In that respect, Trump has much in common with Hillary's unsuccessful rival, Bernie Sanders, who also challenged the Dark Suits, and who also thinks all societal problems can and should be solved. Sanders is a real character. He wore a ratty-looking parka to Trump's coronation that made him look as if he'd taken a wrong turn on the way to the hardware store, and apparently he did it as a comment on the Trump regime. But he recorded a rebuttal to Trump's speech that put the official Democratic Party rebuttal in the shade.

With his eyes burning behind crooked spectacles and his delivery feverish, he was that close to coming off as Crazy Uncle Bernie, the guy in the beret and the "Smash Capitalism!" button whose demented rants embarrass everyone at family dinners. Only, not quite. He got in some good shots at Trump's speech: for instance, why didn't Trump mention Social Security and Medicare, when he had made their preservation the "cornerstone" of his campaign? And how could Trump talk about preserving the environment when he'd appointed the most anti-EPA EPA head in history? And so on.

In fact, Bernie's rebuttal was coherent and well presented, albeit pure, unadulterated Old Leftism. In a time when the Left has devolved into storm troopers for the billionaire elites, when their debate tactics consist of point-and-shriek and their ideology simply of hatred for anything traditional, Christian, and white, Sanders's old-fashioned Norman Thomas radicalism is actually refreshing. His approach is, if people are suffering, a government program can fix it; he can't understand how decent people could stand in its way. And he uses actual facts and argument to support his points.

Sanders's outrage seems utterly genuine: for instance, that Republican officials continue to try to "make it harder for young people, low-income people, senior citizens, and people of color to vote," by such onerous measures as requiring identification at the voting place. He urged his followers:

Those of you who attended rallies or town hall meetings: Keep showing up, keep calling Congress, and continue to fight. If you haven't taken action yet, we need your voice. Only together when millions of people stand up for economic justice, for social justice, for racial justice, for environmental justice, only then can we create a political revolution that will turn this country around.
Arise, ye prisoners of starvation! Too bad Trump has co-opted your revolution, Bern.

One can understand why the Sanders contingent was so furious with the way their campaign was assassinated by the party hacks: where the Hag was worn, nasty, boring, and unlikable, Bernie is full of vim and fire. Where she was an obvious cynical tool of the Establishment, obsessed with power and money, Bernie is an old-style socialist True Believer. Unlike her, there's little doubt he believes what he says. When he sends you to the firing squad for being an Enemy of the People, you can bet he'll be sincere.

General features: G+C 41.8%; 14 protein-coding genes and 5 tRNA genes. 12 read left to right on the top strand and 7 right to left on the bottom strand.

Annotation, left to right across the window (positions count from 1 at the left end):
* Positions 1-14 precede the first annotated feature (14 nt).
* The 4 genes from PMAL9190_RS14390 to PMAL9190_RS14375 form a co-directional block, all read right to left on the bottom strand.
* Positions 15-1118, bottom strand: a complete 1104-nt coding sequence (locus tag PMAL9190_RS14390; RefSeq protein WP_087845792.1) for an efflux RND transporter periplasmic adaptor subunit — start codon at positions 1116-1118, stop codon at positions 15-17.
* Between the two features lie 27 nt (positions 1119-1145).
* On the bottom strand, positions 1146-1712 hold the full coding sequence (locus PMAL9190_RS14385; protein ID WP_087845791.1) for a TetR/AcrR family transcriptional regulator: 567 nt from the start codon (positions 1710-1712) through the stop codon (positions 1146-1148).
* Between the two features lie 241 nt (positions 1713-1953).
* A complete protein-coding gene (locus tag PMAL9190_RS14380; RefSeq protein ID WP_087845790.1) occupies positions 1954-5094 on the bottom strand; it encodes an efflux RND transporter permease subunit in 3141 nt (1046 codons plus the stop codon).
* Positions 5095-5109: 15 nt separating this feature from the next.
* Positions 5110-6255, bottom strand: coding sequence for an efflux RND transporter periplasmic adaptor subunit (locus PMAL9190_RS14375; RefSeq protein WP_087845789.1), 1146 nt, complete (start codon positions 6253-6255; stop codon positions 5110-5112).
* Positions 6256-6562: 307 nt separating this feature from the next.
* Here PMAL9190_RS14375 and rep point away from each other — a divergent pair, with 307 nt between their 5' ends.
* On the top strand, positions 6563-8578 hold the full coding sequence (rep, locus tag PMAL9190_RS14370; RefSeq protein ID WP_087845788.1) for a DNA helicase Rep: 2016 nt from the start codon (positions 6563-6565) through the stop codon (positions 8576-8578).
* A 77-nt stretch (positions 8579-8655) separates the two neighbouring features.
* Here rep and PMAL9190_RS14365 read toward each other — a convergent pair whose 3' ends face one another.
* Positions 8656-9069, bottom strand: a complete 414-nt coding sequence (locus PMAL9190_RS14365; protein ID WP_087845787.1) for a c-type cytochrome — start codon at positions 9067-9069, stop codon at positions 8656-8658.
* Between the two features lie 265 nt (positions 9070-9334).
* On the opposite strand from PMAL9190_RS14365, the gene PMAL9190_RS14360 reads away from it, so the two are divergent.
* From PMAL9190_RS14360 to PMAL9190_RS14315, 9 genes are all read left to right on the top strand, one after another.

Meanwhile, the Democratic Party response was guaranteed to put you to sleep, although it might hint that the party leadership is waking up to why they lost so spectacularly: Former governor of Kentucky Steve Beshear was shown sitting in a cafe with a bunch of Down Home Ordinary Americans, and he declaimed with a thick Kentucky accent of the kind that city Democrats think confers legitimacy in the eyes of all those hicks out there. Unfortunately, however, the message itself was the same old stuff: defense of Obamacare, outrage at treatment of immigrants, Russia fear-mongering, and accusing Trump of being a tool of billionaires, which is pretty rich considering Hillary's connections. The Democrats may have identified the reasons for their loss, but they haven't yet come up with the will or the vision to do anything about them. [*]

We're in uncharted waters here. It's as if Huey Long had come back to life and made it to the White House. I can't help but enjoy the rage and frustration of the elites and the party hacks on both sides. And I allow myself some small optimism regarding a possible diminishing of the flood of uneducated immigrants, and the possibility that we might avoid a confrontation with Russia. But Trump's triumphalism, his unpredictability, the Goldman Sachs people in his regime, his protectionism, and his technocratic approach all bode ill for America's long-term economic health and our freedom. Also, like Long, another man who challenged the established rulers, there's still the possibility that he will be removed more or less violently. It's going to be a wild ride. Ω

March 5, 2017

Published in 2017 by WTM Enterprises.

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* Beshears oddly identified himself as both a Democrat and a Republican for some reason. A friend of mine says, "It's like he's trying to attach himself to two turds, to have a better chance of swirling down the bowl last."